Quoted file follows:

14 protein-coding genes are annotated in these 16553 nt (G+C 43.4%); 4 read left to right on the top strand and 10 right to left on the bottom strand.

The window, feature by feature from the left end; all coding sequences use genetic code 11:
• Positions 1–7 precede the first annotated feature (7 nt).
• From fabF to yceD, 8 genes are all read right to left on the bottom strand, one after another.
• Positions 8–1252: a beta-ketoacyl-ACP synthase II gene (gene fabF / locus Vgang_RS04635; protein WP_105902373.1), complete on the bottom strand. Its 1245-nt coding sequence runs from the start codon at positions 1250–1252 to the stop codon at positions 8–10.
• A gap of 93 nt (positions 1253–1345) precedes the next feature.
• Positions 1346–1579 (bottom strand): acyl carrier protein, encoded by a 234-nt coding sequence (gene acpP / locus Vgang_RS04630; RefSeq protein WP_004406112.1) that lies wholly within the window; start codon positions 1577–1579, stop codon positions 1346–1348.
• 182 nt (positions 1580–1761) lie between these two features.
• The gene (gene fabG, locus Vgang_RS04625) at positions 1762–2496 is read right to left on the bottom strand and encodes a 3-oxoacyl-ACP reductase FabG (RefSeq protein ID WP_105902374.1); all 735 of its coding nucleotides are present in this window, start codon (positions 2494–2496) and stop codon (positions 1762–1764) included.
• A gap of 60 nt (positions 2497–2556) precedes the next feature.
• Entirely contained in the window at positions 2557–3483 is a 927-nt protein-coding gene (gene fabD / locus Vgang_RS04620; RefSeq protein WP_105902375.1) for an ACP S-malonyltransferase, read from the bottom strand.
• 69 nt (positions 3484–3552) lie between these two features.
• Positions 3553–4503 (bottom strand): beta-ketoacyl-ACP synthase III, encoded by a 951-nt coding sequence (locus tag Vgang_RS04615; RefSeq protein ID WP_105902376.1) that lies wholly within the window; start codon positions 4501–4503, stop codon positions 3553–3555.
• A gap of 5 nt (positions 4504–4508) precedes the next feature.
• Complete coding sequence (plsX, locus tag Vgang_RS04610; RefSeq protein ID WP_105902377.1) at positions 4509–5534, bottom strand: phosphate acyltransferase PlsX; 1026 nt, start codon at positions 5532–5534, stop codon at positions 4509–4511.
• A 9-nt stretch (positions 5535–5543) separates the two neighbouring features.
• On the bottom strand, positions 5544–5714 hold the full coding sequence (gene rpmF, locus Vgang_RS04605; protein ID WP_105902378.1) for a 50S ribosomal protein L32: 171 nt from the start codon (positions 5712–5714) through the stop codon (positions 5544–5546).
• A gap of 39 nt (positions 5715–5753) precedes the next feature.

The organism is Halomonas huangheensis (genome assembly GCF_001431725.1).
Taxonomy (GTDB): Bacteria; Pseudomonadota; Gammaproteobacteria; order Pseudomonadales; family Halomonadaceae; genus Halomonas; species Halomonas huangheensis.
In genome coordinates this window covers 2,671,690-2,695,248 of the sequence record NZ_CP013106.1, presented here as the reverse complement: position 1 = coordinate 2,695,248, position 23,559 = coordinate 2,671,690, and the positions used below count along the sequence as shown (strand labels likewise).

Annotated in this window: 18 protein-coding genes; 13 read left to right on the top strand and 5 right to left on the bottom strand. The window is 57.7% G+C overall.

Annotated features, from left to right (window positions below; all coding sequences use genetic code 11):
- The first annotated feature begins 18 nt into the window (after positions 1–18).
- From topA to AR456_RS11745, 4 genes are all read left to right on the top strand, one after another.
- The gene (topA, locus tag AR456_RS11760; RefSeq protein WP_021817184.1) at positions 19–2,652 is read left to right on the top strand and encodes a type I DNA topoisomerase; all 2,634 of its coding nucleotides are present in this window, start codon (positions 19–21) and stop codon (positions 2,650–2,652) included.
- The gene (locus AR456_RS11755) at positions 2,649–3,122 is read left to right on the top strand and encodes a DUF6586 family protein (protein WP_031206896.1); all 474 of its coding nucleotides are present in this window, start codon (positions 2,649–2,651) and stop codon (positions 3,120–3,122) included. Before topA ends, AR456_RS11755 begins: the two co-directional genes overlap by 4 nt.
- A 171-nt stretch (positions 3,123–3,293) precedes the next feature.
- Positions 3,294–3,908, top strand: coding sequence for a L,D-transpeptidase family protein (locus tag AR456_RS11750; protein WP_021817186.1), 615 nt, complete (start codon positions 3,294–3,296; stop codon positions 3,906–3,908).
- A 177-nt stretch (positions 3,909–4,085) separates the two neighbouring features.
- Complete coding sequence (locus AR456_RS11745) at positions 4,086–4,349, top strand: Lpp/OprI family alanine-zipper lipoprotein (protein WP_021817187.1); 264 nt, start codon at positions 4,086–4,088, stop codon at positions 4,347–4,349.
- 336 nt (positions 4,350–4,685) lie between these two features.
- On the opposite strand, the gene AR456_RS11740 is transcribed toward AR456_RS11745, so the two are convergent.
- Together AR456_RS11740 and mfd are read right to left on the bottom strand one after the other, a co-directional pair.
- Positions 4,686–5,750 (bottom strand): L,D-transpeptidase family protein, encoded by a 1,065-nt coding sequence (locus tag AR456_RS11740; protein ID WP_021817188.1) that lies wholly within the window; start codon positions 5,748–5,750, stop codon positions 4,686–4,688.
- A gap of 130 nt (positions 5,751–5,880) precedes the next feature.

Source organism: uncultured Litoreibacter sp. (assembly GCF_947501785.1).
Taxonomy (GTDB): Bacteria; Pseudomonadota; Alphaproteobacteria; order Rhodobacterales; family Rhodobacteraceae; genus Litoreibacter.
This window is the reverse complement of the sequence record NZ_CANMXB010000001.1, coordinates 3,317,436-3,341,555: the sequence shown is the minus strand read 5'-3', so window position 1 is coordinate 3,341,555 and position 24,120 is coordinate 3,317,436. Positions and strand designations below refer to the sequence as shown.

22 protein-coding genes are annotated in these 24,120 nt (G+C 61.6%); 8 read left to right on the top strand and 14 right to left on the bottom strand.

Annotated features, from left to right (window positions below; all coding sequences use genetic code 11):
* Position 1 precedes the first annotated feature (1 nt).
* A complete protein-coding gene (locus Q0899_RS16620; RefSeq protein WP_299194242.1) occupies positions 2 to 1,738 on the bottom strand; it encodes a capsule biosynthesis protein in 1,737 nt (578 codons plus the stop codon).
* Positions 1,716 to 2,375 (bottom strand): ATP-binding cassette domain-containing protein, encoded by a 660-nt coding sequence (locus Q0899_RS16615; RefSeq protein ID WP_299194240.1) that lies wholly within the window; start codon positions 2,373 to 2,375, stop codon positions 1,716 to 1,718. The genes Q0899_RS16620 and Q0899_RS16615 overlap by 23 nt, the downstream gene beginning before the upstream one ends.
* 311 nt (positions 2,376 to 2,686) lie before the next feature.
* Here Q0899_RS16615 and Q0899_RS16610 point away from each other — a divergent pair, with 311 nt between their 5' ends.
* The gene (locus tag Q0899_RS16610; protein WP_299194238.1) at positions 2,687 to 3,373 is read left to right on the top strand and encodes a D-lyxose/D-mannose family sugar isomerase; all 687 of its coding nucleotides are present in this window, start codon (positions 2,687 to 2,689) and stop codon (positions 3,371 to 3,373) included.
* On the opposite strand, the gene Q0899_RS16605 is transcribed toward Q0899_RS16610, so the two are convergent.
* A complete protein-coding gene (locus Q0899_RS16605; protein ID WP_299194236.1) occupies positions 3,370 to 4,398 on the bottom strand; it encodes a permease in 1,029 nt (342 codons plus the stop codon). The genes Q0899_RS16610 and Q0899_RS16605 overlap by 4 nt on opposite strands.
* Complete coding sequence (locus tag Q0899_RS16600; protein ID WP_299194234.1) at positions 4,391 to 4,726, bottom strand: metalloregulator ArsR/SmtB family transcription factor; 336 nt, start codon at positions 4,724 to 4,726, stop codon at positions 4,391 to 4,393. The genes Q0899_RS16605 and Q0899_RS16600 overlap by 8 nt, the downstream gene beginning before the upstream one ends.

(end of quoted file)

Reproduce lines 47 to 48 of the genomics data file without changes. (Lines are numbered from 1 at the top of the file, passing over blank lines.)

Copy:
* The gene (locus tag Q0899_RS16610; protein WP_299194238.1) at positions 2,687 to 3,373 is read left to right on the top strand and encodes a D-lyxose/D-mannose family sugar isomerase; all 687 of its coding nucleotides are present in this window, start codon (positions 2,687 to 2,689) and stop codon (positions 3,371 to 3,373) included.
* On the opposite strand, the gene Q0899_RS16605 is transcribed toward Q0899_RS16610, so the two are convergent.